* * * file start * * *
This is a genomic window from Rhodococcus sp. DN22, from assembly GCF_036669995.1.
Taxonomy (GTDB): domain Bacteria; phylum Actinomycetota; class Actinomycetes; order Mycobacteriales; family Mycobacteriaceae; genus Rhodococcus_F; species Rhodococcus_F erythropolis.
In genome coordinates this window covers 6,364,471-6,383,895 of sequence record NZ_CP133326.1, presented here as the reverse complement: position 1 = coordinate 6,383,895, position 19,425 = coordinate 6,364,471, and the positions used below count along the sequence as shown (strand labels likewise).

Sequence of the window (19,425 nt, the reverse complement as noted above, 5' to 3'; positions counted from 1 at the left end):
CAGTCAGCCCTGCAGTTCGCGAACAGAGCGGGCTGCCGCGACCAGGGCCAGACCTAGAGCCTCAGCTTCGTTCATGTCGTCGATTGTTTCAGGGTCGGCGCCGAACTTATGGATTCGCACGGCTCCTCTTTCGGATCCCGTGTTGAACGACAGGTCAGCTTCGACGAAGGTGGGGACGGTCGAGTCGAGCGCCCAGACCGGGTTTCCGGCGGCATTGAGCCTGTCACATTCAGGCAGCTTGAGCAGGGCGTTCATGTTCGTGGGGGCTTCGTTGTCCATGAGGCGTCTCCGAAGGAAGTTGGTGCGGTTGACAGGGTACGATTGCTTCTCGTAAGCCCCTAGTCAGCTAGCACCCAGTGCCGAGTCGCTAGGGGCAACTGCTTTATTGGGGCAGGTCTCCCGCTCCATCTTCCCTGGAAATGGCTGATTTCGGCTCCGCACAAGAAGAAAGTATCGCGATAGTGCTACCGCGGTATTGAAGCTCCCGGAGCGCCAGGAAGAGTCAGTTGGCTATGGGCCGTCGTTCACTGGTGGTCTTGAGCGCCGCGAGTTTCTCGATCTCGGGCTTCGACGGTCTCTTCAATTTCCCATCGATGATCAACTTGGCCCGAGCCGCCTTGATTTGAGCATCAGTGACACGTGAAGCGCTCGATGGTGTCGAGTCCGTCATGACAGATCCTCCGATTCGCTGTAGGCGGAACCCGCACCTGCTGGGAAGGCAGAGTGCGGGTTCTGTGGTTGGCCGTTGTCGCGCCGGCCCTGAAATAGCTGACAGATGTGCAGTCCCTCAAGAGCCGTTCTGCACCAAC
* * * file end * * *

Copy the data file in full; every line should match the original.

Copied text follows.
This is a genomic window from Rhodococcus sp. DN22, from assembly GCF_036669995.1.
Taxonomy (GTDB): domain Bacteria; phylum Actinomycetota; class Actinomycetes; order Mycobacteriales; family Mycobacteriaceae; genus Rhodococcus_F; species Rhodococcus_F erythropolis.
In genome coordinates this window covers 6,364,471-6,383,895 of sequence record NZ_CP133326.1, presented here as the reverse complement: position 1 = coordinate 6,383,895, position 19,425 = coordinate 6,364,471, and the positions used below count along the sequence as shown (strand labels likewise).

Sequence of the window (19,425 nt, the reverse complement as noted above, 5' to 3'; positions counted from 1 at the left end):
CAGTCAGCCCTGCAGTTCGCGAACAGAGCGGGCTGCCGCGACCAGGGCCAGACCTAGAGCCTCAGCTTCGTTCATGTCGTCGATTGTTTCAGGGTCGGCGCCGAACTTATGGATTCGCACGGCTCCTCTTTCGGATCCCGTGTTGAACGACAGGTCAGCTTCGACGAAGGTGGGGACGGTCGAGTCGAGCGCCCAGACCGGGTTTCCGGCGGCATTGAGCCTGTCACATTCAGGCAGCTTGAGCAGGGCGTTCATGTTCGTGGGGGCTTCGTTGTCCATGAGGCGTCTCCGAAGGAAGTTGGTGCGGTTGACAGGGTACGATTGCTTCTCGTAAGCCCCTAGTCAGCTAGCACCCAGTGCCGAGTCGCTAGGGGCAACTGCTTTATTGGGGCAGGTCTCCCGCTCCATCTTCCCTGGAAATGGCTGATTTCGGCTCCGCACAAGAAGAAAGTATCGCGATAGTGCTACCGCGGTATTGAAGCTCCCGGAGCGCCAGGAAGAGTCAGTTGGCTATGGGCCGTCGTTCACTGGTGGTCTTGAGCGCCGCGAGTTTCTCGATCTCGGGCTTCGACGGTCTCTTCAATTTCCCATCGATGATCAACTTGGCCCGAGCCGCCTTGATTTGAGCATCAGTGACACGTGAAGCGCTCGATGGTGTCGAGTCCGTCATGACAGATCCTCCGATTCGCTGTAGGCGGAACCCGCACCTGCTGGGAAGGCAGAGTGCGGGTTCTGTGGTTGGCCGTTGTCGCGCCGGCCCTGAAATAGCTGACAGATGTGCAGTCCCTCAAGAGCCGTTCTGCACCAAC